river Miami of lake Erie, which is about twenty-one miles above the mouth of the Great Auglaize river; thence, down the middle of the said Miami river, to a point north of the mouth of the Great Auglaize river; thence, with the western line of the land ceded to the United States by the treaty of Detroit, in one thousand eight hundred and seven, north forty-five miles; thence, west, so far that a line south will strike the place of beginning; thence, south, to the place of beginning.

ART. 3. The Wyandot, Seneca, Delaware, Shawanee, Pattawatima, Ottawa, and Chippewa tribes of Indians accede to the cessions mentioned in the two preceding articles.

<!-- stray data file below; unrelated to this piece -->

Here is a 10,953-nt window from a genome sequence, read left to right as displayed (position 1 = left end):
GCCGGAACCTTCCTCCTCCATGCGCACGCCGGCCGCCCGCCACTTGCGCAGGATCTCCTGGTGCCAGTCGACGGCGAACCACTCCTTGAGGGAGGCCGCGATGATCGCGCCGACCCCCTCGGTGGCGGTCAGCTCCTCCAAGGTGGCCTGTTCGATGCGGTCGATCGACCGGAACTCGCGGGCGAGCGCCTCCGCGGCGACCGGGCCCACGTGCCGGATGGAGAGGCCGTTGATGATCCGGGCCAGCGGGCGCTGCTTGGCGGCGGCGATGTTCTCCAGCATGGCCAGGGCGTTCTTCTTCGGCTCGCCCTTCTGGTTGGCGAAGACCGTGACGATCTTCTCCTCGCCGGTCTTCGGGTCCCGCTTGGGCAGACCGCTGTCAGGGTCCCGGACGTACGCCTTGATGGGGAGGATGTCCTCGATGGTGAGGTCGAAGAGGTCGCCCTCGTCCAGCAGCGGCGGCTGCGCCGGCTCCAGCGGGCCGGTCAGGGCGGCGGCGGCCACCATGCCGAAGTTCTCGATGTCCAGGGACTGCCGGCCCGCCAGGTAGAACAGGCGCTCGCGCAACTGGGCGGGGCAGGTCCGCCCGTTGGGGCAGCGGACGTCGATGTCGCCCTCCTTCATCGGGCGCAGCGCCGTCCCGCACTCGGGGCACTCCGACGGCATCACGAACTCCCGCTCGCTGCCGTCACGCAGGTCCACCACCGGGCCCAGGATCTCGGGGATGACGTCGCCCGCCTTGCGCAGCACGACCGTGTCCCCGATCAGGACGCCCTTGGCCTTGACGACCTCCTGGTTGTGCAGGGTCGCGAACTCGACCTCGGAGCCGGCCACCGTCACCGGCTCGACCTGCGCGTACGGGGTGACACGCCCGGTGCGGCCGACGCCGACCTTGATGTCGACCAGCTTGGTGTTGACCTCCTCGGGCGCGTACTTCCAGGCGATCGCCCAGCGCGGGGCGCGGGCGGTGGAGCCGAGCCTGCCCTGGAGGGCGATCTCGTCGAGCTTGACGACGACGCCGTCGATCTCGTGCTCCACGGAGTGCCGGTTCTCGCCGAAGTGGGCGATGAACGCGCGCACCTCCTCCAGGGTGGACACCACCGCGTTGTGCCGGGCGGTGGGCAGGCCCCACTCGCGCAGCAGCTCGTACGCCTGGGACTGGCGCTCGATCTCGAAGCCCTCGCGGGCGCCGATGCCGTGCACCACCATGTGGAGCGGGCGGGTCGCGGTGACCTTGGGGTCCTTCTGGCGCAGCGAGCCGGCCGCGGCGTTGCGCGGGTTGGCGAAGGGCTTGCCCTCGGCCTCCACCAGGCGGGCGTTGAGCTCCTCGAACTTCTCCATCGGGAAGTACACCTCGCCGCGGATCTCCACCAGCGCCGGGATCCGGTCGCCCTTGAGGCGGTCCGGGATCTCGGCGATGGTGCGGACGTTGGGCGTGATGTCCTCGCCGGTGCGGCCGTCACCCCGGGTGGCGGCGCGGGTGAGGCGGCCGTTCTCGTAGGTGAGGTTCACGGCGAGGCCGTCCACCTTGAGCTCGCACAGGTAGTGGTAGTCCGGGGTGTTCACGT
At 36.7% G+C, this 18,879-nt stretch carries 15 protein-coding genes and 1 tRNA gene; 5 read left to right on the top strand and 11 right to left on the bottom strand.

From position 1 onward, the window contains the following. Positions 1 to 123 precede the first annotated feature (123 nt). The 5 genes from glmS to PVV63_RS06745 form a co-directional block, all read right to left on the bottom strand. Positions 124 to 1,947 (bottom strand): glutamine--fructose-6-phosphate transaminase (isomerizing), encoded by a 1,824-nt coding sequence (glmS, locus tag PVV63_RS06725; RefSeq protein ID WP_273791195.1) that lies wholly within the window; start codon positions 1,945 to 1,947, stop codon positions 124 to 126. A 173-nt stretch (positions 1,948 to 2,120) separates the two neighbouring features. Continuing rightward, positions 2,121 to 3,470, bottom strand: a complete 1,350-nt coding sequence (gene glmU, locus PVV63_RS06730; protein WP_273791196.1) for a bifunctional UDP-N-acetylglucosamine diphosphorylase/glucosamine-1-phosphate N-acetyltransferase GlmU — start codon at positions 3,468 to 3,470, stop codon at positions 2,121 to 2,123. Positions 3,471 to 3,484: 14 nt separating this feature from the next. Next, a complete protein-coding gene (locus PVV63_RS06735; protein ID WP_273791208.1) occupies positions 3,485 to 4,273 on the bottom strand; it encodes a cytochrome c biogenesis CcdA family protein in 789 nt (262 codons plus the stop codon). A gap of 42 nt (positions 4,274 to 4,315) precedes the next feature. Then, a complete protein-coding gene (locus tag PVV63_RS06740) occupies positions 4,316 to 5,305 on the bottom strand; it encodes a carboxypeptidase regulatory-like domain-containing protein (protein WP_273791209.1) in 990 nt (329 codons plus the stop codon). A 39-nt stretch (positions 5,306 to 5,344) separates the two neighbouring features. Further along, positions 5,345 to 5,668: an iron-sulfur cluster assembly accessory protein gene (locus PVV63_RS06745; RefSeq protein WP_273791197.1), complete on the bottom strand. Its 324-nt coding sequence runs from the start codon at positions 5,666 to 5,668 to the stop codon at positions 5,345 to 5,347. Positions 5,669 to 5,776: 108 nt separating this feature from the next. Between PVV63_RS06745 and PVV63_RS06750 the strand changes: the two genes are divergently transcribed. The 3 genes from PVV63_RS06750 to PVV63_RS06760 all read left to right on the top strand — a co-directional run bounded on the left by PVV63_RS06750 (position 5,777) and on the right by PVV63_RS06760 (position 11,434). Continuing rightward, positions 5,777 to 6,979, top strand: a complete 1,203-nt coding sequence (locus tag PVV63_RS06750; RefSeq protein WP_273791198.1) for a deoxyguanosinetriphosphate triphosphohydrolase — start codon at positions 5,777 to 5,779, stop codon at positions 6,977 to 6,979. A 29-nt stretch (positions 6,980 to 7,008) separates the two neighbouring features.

ART. 4. In consideration of the cessions and recognitions stipulated in the three preceding articles, the United States agree to pay to the Wyandot tribe, annually, forever, the sum of four thousand dollars, in specie, at Upper Sandusky: To the Seneca tribe, annually, forever, the sum of five hundred dollars, in specie, at Lower Sandusky: To the Shawanee tribe, annually, forever, the sum of two thousand dollars, in specie, at Wapaghkonetta: To the Pattawatima tribe, annually, for the term of fifteen years, the sum of one thousand three hundred dollars, in specie, at Detroit: To the Ottawa tribe, annually, for the term of fifteen years, the sum of one thousand dollars, in specie, at Detroit: To the Chippewa tribe, annually for the term of fifteen years, the sum of one thousand dollars, in specie, at Detroit: To the Delaware tribe, in the course of the year one thousand eight hundred and eighteen, the sum of five hundred dollars, in specie, at Wapaghkonetta, but no annuity: And the United States also agree, that all annuities due by any former treaty to the Wyandot, Shawanee, and Delaware tribes, and the annuity due by the treaty of Greenville, to the Ottawa and Chippewa tribes, shall be paid to the said tribes, respectively, in specie.